The voters on 8 January are faced with a whole series of promises for change. For the incumbent whose dynasty has been calling the shots for around a decade, and who has held positions of responsibility even before that, it is a list of ‘things I should have done but sadly could not do’! With the kind of absolute power the incumbent has, with all aspects of Government including all the ‘estates,’ Executive, Legislative, Judicial, even the Fourth Estate – the media – firmly under his thumb and civil society muted, by various devices, except for a few strong souls, it is indeed a sad indictment.
For the challenger MY3, the question arises as to what he was doing as a part of the process of Government for long years, when all he and his coalition are promising to change was put in place? The answer that the dictatorial autocrat brooked no dissent is credible. The only way to change was to sit and wait (eating hoppers an option), until an over-confident, dictatorial, arrogant, pumped up and overbearing dynastic family ‘kitchen cabinet’ urged on by a plethora of greedy, self-serving ‘ass liquors’ contemptuously surmised that they were unassailable and unchallengeable and then to stun them by calling their bluff. That has happened.
Politicians on all sides, the jumpers, are selling their souls over and over again for the proverbial ‘mess of pottage’ or ‘jarawa’! There is a substantial amount of grand standing; for example, one deputy minister promises to announce which horse he is backing by his own deadline and then bolts to Singapore! He suddenly returns and declares support for the challenger! As the pithy Sinhala saying aptly puts it, how can such people wear clothes and walk the streets?
Sri Lanka is at a stage of its development at which good governance in a liberal democratic environment is fundamental. Whatever is proposed must result in good governance (including the Dasa Raja Dharma) in a liberal democracy. Let’s examine the fundamental requirements for an accountable liberal democratic system of government. The most fundamental factors which are required to ensure a democratic system is two sets of restraints. One restraint, among the people, and the other, between the people and the state. These restraints rest on four basic features, all essential.
Capacity to tolerate dissent
First of all, a democracy needs citizens who have the capacity to tolerate dissent. Dissent, that is, which operates within the law. There must be space for what has been described as a ‘loyal opposition’. Loyalty of the citizen to the democratic political process must override their loyalty to their own particular political point of view. Bureaucrats, the Judiciary, law enforcers must be independent and be able to tell the politicians the limits of their power. Citizens must accept the legitimacy of a government run by their opponents. They must have the confidence that they, who oppose the present administration, will in time have their own turn in government. While the legitimacy of dissent is accepted, the use of force must be ruled out.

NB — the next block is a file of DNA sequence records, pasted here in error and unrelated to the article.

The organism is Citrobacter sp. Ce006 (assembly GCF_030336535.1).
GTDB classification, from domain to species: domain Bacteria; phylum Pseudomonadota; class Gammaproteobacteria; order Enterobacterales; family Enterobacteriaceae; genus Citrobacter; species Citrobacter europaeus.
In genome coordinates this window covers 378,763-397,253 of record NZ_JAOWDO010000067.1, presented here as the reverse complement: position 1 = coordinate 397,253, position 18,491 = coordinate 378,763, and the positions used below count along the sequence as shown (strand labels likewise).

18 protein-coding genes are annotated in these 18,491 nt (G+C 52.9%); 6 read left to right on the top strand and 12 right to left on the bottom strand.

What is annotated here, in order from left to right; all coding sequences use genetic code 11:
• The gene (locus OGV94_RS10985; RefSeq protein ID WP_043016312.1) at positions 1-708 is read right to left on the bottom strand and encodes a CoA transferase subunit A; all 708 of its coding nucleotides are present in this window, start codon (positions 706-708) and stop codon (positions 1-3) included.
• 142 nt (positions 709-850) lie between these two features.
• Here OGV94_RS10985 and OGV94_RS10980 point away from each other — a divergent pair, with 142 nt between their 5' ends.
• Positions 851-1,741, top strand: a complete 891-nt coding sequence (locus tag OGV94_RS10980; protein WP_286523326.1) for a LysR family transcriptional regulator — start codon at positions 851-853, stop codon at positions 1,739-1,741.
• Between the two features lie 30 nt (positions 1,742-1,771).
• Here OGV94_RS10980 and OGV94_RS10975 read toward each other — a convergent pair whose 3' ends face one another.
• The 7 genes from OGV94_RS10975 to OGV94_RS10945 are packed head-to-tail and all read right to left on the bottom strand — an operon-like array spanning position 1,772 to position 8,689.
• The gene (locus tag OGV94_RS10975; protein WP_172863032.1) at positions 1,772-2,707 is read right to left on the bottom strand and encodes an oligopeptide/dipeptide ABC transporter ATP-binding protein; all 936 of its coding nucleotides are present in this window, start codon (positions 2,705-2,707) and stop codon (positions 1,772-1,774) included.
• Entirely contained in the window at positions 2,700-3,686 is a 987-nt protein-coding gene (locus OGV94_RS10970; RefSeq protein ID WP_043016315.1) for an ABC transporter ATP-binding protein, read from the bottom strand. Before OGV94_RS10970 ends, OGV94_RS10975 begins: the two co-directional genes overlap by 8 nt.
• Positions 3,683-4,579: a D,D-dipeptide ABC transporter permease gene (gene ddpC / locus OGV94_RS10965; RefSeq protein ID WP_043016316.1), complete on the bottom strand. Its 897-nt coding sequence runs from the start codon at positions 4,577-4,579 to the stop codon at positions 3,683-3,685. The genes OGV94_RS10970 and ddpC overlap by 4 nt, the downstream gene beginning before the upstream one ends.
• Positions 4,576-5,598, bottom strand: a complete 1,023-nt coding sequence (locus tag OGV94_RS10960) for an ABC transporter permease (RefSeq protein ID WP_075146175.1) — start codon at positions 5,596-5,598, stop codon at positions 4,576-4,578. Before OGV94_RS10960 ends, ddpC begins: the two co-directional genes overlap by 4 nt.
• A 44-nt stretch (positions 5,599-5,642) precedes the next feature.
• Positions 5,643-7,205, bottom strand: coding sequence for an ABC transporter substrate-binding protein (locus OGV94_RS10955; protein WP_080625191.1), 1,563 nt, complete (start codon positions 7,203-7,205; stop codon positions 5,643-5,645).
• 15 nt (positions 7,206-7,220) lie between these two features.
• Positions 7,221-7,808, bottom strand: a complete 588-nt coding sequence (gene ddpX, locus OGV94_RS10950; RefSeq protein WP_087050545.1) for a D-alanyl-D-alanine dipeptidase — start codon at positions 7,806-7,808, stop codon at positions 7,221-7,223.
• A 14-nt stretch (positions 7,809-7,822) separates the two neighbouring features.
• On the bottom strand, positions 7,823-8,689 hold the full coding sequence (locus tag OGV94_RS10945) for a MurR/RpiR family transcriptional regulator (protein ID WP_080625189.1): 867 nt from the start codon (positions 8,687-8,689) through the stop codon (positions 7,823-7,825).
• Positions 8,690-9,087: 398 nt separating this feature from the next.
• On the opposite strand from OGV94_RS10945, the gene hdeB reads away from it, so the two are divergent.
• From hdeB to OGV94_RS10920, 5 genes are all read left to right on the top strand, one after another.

Democracies need ‘guardians’
Secondly, democracies need ‘guardians’. Those who hold positions of political, bureaucratic, judicial or military and police power, must be independent and free to act according to their conscience, within the law, recognising the need to comply with constitutional limitations placed on their behaviour and that the citizens have the right to challenge excesses or abuse of power, through recourse to an independent Judiciary. The role of an independent media to draw attention and communicate such abusive behaviour is also essential.
The guardians are different, from those who are referred to as ‘bandits,’ in that the guardians use their powers not for their own material or political advantage, but act according to law, observing the legal limitations on their authority, and act in favour of a nation for the benefit of the nation as a whole and not in a partisan manner. The Constitutional Council and the Independent Commissions to manage the public administration, the Police, the Military and the Judiciary, the State-controlled media, are essential.
One may, perhaps, contra distinguish a ‘statesman’ from a mere ‘politician’ in this context. Today we have far too many of the latter type! Unfortunately, throughout the history of mankind, and in the recent past here, power and wealth have been conjoined! The idea that the two should be separate is a relatively new and revolutionary concept, which is the fundamental principle in the MY3 100 days policy.